What is the de-listing of worthless shares?
It is the process whereby shares in a company that are deemed worthless are removed from the list of the relevant stock market. In most jurisdictions, delisting can be either at the request of the company or the insistence of the market authorities.
Where have you heard about the de-listing of shares?
As an investor, you may have been unfortunate enough to learn that a stock you hold has been de-listed or is in danger of being so. Financial media will highlight the de-listing of prominent companies and the information services of most stock markets will announce when a de-listing has happened.
Delisting can happen to just about anyone. After filing for bankruptcy in June 2017 the Canadian department store Sears was delisted from a number of stock exchanges including the Canadian TSX and the US NASDEQ. The retailer had piled up losses and had seen stock nosedive losing more the 80% of its value as it failed to fight off competition from traditional and new retail operators.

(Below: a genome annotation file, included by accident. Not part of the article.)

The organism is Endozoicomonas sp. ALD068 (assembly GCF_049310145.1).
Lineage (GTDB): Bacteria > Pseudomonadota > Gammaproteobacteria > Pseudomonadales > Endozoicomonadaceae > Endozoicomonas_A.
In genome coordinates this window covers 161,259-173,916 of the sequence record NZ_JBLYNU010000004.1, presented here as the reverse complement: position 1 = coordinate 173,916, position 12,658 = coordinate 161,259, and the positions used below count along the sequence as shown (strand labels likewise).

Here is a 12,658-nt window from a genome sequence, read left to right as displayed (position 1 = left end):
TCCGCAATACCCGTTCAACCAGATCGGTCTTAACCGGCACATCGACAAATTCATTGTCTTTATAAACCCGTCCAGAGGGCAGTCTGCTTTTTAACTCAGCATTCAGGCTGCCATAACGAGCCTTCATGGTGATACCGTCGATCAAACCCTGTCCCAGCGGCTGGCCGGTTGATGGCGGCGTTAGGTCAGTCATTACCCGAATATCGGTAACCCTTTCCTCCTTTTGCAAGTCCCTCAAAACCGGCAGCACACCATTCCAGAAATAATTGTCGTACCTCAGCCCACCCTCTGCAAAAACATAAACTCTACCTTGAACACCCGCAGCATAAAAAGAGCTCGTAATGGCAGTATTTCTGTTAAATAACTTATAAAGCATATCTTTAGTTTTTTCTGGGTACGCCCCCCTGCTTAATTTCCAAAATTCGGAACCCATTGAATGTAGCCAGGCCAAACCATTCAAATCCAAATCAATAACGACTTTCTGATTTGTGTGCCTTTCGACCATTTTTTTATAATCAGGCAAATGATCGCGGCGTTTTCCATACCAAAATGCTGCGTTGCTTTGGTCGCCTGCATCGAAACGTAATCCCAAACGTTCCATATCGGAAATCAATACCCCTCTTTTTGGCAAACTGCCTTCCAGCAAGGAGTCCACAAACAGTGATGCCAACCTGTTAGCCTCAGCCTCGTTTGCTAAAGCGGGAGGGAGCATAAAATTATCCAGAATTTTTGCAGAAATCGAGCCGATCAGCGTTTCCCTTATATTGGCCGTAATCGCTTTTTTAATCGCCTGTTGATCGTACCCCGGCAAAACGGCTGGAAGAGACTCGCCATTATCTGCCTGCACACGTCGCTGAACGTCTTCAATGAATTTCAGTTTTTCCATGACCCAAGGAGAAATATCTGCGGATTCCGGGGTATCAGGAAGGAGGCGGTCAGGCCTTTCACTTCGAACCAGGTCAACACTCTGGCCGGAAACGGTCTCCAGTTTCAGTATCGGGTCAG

What you need to know about the de-listing of shares.
A stock-market listing is no guarantee that the company concerned will be successful. But there are usually minimum standards that must be met if a company is to keep its shares listed. There may be rules on the firm's capitalisation, for example, or the liquidity of the stock in terms of a minimum number of market members trading it. External events such as a corporate insolvency may have forced the de-listing, which can be either requested by the company or demanded by the stock market concerned. Investors holding worthless shares may be entitled to tax relief on their loss.
Find out more about the de-listing of shares.
The de-listing of shares is a function of the running of financial markets, about which you can read more in our definition.